Unruly acts during pretrial motions leave officials wary
Seven months after surrendering to federal agents following the longest armed standoff in US history, the saga of the Montana freemen continues as one marked by defiance.
During pretrial motions, some of the anti-government renegades have been forcibly ejected from the courtroom after shouting unintelligible Latin phrases at judges, refusing to enter pleas, and generally challenging the authority of the US government to try them.
One defendant reportedly sprained his finger in a struggle to prevent deputy sheriffs from getting his fingerprint.
Officials are concerned that the same unpredictable atmosphere that characterized the 81-day freemen rebellion near Jordan, Mont., may lie ahead as the defendants, collectively known as "The Billings 24," are tried in federal court here in March.
"It is very difficult to predict whether these trials will go smoothly or be marked by disruptive behavior," says US Attorney Sherry Scheel Matteucci. "My hope is the defendants will perceive the seriousness of their situation and conduct themselves appropriately."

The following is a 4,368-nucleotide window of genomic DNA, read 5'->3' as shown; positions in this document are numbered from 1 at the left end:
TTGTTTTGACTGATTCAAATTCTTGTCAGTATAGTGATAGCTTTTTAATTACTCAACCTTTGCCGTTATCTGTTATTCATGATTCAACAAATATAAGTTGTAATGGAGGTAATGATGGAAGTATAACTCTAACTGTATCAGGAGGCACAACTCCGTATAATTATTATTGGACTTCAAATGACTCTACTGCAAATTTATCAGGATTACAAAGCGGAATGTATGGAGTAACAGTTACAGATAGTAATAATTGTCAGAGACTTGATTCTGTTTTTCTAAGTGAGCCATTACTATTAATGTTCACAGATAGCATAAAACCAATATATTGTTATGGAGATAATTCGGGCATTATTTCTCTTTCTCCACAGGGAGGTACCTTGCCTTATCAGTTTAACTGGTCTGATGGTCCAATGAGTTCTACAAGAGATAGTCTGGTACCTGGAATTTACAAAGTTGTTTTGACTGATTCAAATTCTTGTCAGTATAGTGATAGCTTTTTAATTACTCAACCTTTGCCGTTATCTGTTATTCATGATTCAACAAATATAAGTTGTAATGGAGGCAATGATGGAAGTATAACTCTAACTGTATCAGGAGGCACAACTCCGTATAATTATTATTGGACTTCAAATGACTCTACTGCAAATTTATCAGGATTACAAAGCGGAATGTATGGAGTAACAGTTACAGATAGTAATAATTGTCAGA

Ms. Matteucci says the federal government has "bent over backwards" to afford the accused their due process of law because it knows how closely the case is being watched by anti-government groups across the country. In light of the coming trials of alleged Oklahoma City bombers Timothy McVeigh and Terry Nichols in Denver, the freemen trials here hold symbolic ramifications.
She acknowledges, however, that the prosecution also is meant to inform other freemen and militia groups across the country that illegal expressions of antigovernment hostility will not be tolerated.